Kharms’s “How One Man Fell Apart,” itself inspired by the atmosphere of the Soviet 1930s, can be seen as prelude to this form of disappearance, this passage into abject nothingness. Having confessed his love of bosomy women, the protagonist of this story explodes. He “fell apart into a thousand little balls. Panteleimon the janitor swept up these balls into the dustpan he used to pick up horse manure and took them to the back courtyard. But the sun went on shining, and elegant ladies went on smelling wonderful.”
In the early eighties Kabakov adopts the guise of a Soviet housing authority (ZhEK) artist who leaves nothing to posterity except the picture Schedule for Taking Out the Trash. To be more precise, he leaves behind Nothing. “One didn’t need to make up anything—neither appearance nor form—everything was already there. Everything was familiar, even tiresome, to the ‘nobody’ I had become (or rather, like any inhabitant of our country, the nobody I’d been for a long time, from the day I was born). As such, since birth I’d seen these things, produced by ‘nobody’ and ‘for nobody’ and gazing at every local inhabitant with ‘nobody’s’ eyes from every corner.” This very sense of the “already-thereness” of things is no doubt an index of an artist who has been chosen by Nothing, an artist who has become the interpreter of the anonymous gaze of things. Kabakov’s function as a psychagogue is thus to embody the nobody artist who takes real (not false) responsibility for himself and for his mass Soviet flock, which has been betrayed by the official servants of socialist realism. Venedikt Erofeev’s epic prose-poem Moscow to the End of the Line, written in 1969 (during breaks from the author’s “real” job as an electric cable installer), is another such “zero” project that aims to deconstruct the façade of the Soviet paradise.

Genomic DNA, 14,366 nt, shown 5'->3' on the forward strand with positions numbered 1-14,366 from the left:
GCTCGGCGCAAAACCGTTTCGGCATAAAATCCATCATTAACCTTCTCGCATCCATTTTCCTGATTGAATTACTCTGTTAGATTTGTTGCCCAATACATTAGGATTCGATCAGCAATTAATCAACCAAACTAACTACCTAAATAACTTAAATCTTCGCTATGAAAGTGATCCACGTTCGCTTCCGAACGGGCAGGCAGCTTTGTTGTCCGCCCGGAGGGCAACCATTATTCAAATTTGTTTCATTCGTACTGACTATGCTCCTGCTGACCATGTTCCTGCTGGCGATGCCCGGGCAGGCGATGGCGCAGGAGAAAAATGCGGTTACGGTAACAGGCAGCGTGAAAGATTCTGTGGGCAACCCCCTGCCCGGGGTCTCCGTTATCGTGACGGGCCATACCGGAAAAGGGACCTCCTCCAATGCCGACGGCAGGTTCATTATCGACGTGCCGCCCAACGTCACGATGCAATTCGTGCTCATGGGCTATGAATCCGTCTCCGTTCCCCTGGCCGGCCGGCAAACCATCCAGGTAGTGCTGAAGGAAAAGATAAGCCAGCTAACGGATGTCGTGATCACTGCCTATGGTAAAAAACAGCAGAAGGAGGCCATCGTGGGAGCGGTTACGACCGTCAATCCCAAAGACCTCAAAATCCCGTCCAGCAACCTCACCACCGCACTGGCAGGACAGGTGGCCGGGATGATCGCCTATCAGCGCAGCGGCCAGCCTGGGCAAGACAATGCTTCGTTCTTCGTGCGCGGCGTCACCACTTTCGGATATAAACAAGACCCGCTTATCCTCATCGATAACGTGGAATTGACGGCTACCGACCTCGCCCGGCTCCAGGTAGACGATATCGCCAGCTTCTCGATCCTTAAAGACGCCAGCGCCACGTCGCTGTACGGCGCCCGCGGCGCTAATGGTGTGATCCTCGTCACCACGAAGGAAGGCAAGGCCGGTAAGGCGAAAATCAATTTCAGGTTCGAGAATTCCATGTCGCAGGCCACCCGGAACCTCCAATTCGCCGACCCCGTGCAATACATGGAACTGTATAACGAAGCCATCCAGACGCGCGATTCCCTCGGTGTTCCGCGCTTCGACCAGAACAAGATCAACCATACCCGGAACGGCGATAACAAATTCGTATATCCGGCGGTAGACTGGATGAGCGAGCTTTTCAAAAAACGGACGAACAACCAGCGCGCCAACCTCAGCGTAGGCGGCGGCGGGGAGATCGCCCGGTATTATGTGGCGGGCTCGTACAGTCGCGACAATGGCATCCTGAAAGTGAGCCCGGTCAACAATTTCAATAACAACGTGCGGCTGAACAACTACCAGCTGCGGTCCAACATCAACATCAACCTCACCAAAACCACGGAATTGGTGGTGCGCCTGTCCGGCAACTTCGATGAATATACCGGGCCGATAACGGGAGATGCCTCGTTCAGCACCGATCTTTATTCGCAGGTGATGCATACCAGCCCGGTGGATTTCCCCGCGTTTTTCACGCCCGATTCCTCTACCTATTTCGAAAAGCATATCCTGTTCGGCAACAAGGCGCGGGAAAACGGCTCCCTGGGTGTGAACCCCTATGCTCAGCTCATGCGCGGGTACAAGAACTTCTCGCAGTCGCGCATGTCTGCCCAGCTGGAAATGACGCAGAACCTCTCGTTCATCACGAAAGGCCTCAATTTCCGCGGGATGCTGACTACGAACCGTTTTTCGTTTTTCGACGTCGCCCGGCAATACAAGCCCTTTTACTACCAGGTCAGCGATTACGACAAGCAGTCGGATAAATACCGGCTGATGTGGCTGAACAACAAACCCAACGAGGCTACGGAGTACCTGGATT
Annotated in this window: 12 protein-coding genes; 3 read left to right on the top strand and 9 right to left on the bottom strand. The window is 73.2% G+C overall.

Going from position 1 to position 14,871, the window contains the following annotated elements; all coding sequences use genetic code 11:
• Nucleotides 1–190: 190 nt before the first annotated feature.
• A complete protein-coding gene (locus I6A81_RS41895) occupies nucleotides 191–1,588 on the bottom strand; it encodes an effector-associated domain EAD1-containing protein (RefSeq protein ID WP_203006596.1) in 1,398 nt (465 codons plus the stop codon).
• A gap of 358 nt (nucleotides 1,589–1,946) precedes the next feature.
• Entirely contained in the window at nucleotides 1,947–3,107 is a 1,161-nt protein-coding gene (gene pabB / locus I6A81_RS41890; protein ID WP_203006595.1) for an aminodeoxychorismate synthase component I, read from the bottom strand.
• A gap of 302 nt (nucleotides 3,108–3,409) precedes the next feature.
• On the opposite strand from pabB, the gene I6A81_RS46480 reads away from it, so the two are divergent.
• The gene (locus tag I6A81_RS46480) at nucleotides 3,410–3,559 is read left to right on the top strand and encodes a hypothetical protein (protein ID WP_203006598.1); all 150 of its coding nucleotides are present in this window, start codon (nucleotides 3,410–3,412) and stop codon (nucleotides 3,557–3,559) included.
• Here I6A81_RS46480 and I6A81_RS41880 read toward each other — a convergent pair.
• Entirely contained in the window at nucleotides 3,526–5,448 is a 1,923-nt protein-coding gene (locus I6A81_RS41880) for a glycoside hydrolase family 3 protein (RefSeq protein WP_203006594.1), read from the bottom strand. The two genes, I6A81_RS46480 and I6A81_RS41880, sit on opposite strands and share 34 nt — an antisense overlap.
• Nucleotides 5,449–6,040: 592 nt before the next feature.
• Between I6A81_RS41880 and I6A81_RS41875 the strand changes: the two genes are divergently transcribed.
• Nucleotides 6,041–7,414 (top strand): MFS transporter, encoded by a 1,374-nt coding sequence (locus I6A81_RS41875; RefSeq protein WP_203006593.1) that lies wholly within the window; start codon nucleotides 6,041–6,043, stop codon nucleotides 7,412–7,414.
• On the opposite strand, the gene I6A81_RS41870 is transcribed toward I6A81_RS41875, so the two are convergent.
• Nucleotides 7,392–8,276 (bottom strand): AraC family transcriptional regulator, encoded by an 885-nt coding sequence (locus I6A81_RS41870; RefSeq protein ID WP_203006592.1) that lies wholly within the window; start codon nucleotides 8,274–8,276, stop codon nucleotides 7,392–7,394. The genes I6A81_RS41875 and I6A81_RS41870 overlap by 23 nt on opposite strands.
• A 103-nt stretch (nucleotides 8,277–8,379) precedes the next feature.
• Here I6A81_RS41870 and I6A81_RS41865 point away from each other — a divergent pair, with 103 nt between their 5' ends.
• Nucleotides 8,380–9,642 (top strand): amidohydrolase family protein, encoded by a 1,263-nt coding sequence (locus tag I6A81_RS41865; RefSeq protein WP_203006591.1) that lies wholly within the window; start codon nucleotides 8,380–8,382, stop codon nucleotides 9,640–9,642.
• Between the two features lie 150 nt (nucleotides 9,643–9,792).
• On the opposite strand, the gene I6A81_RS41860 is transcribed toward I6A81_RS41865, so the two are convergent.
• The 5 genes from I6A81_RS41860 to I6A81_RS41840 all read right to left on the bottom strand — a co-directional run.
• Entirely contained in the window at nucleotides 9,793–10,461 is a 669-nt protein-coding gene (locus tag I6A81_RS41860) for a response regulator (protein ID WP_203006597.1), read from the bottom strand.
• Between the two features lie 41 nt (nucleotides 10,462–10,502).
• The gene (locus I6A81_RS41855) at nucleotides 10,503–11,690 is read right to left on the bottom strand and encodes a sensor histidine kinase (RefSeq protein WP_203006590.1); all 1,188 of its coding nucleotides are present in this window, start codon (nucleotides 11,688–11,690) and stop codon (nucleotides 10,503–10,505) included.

Novikov’s photographic record of the Zero Object attests to Nothing’s elevated, positive potential in his aesthetic biography, in which his zero project occupies the central place.
Kabakov and Novikov were both founders of schools or movements, and both men were always generous to their comrades in these movements. Novikov endowed his friends with heroic, romantic images. In his 1985 article “New Trends in the Contemporary Painting of the News” (written under the pseudonym Igor Potapov) he describes every artist in his movement as “quite gifted” and “a vivid figure on the contemporary art scene.” He identifies the youngest of the New Artists, Sergei “Afrika” Bugaev (then only nineteen), as a “certified genius” and “one of the great figures of late twentieth-century culture.”